Carnival on the Gulf Coast
Gulf Coast locals and visitors come together for the biggest party of the year.
There cannot be much quibble about the excellent quality of life features we enjoy along the Gulf Coast.
We can start with the weather that at this time of year really moves to our advantage. Shoveling sunshine off the sidewalk and driveway is never an issue.
Mention music and you are hard-pressed to find a more interesting and diverse array of native music (here we are the birthplace of jazz, as well as an important contributor to the roots of rock ‘n’ roll), but then symphonic and operatic music are also important to our cultures. And surely we don’t have to tell you about the cuisine. Fresh, prepared in varied ways, and each awakening your taste buds to exciting dining. From the fins to the hooves to the crops, we have found ways to make important statements about what’s the real deal.
Yet there is something here even over and above those amazing aspects of living. It’s our people. Our neighbors, those cheerful and generous souls who live a Gulf Coast life every day, anxious to enjoy and anxious to share.
I am reminded of that joy and zest every year at this time. For it is now that the entire Gulf Coast stages some of the greatest parties on the planet. And it is now that an almost overlooked aspect of our being comes to my attention.
Carnival is alive and well, all up and down the Gulf Coast. Formal balls, parades, bands, throws, King Cakes, street parties and so much more come together to celebrate not just a time of year but our heritage. These are not empty let’s-have-a-party-for-the-sake-of-having-a-party affairs (okay, so there is some of that), but deep down, these annual commemorations are what we have been doing since the very founding of our area by the Europeans, more than 300 years ago. And here’s that important piece of information that is so often overlooked:
It’s all free for everyone.
Most of the Carnival celebrations and parades in our communities do not allow any commercial advertising. None. You cannot paste the name of a big corporation on the side of a float. You cannot have a banner in the parade noting this product or that one. Your parade costume cannot have any sort of commercial advertising.
The entire cost of the celebration is borne by the people in the organizations. They do this for us, and for them, of course. But when is the last time you watched any sort of event and there was no corporate advertising present? Where else in the country are parades staged with no effort to inflict the name of a product or service on the affair?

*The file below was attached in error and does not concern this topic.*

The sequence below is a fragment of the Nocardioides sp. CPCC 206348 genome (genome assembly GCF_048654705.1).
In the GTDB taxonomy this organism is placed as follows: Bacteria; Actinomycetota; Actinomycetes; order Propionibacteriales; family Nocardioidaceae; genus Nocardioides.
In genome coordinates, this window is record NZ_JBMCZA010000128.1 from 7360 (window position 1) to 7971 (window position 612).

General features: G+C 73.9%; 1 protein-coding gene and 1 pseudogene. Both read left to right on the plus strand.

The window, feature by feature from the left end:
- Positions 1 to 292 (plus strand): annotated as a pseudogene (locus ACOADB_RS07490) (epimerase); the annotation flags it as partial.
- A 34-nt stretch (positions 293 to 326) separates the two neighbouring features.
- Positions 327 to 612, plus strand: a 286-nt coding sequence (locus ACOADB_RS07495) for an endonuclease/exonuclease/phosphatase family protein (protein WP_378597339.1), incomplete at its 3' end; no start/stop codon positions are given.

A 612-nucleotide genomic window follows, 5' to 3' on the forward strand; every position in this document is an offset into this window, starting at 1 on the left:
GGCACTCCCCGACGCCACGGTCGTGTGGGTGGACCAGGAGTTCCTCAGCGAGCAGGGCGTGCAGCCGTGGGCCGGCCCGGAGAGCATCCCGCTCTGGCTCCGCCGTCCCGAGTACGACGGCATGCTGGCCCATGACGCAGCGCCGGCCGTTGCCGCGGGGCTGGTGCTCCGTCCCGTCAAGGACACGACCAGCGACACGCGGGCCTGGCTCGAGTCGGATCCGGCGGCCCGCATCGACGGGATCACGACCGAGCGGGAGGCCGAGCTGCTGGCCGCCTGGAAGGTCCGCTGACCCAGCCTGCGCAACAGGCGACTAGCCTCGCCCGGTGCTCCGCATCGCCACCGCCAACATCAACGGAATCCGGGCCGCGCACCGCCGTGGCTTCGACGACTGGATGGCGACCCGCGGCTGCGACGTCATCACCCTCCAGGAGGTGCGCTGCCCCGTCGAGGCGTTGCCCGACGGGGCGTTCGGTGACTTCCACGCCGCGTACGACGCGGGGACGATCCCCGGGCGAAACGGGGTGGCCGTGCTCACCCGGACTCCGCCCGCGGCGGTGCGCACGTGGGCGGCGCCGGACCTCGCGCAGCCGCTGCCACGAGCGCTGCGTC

Let me answer that question: it happens no place else. Nothing on the scale of Carnival is staged anywhere without corporate sponsorship.
See what I mean about our citizens and their generosity?
So what’s your role in all of this frivolity? You are expected to show up and have fun, and you are expected to do so every year. For this, you get to see all of your friends while listening to stirring music, receiving “throws” from float riders, eating special foods and soaking up sunshine and laughter.
The Big Day, Mardi Gras, is Tuesday, Feb. 12, this year, so you have between now and then to get involved. Go for it!
In Pensacola, there are parades on land and water, along with the pirate-themed gatherings that are based on history and lore. The Krewe du Ya Yas stages a ball, and several organizations, led by Priscus, parade. Many of the balls are black tie so the usual beach wear is not appropriate.
Mobilians are quick to note that theirs is the oldest Mardi Gras celebration in the U.S., and it remains a traditional, take-to-the-streets, kick-up-your-heels affair. Moon Pies, that quintessential Southern snack, are heaved in great quantity from floats and cars.
If you attend the Joe Cain parade, and you should, don’t forget your cowbell.
Mississippi Gulf Coast
Carnival on the Coast boasts 23 parades, several balls and other “break-out” street festivals. Located between New Orleans and Mobile, Ala., the Coast is happy to take up the challenge and stage a celebration worthy of those two centers to the east and the west.
Even after Hurricane Katrina, the thought of not having Carnival was never really considered. While the celebrations were scaled down, their joy was not diminished in the least.
What can one say? Without a doubt, Mardi Gras in New Orleans is the most talked about celebration in the U.S. and one of the grandest Carnivals anywhere in the world. No matter how many parties you attended in college or to this point in your life, this is the greatest party ever. It earns that accolade every year.
This year is especially significant since right in the middle of the second biggest weekend of Carnival, New Orleans is hosting Super Bowl XLVII. None of it is to be missed.
Often overlooked, but never over-regarded, the Cajun celebration of Mardi Gras is big, festive and done on a grand scale. There is the traditional staging of parades, balls, other events, like concerts, which take up every section of this joie de vivre community.
And then there is the Courir de Mardi Gras throughout the countryside when men on horseback ride from farmhouse to farmhouse gathering the ingredients for a community gumbo. Those ingredients include rice, vegetables and chickens. Later the entire area gathers to visit, have a couple of brews and enjoy the feast. Do these people know how to live or what?
To keep things straight, know that Carnival is the season and Mardi Gras (Fat Tuesday) is the day. Also, you can always tell a resident of the Gulf Coast. We think the colors purple, green and gold look good together. And we will eat foods that have those colors.
Happy Carnival, everyone!!